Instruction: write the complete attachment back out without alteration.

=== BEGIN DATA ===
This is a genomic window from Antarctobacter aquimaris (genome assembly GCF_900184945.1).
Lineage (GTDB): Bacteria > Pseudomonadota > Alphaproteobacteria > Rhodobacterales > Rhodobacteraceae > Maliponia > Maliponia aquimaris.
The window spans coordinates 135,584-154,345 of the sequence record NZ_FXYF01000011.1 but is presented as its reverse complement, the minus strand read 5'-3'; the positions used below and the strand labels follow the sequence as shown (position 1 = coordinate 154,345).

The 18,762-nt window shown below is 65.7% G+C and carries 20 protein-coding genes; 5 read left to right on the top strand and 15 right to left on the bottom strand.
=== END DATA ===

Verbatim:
This is a genomic window from Antarctobacter aquimaris (genome assembly GCF_900184945.1).
Lineage (GTDB): Bacteria > Pseudomonadota > Alphaproteobacteria > Rhodobacterales > Rhodobacteraceae > Maliponia > Maliponia aquimaris.
The window spans coordinates 135,584-154,345 of the sequence record NZ_FXYF01000011.1 but is presented as its reverse complement, the minus strand read 5'-3'; the positions used below and the strand labels follow the sequence as shown (position 1 = coordinate 154,345).

The 18,762-nt window shown below is 65.7% G+C and carries 20 protein-coding genes; 5 read left to right on the top strand and 15 right to left on the bottom strand.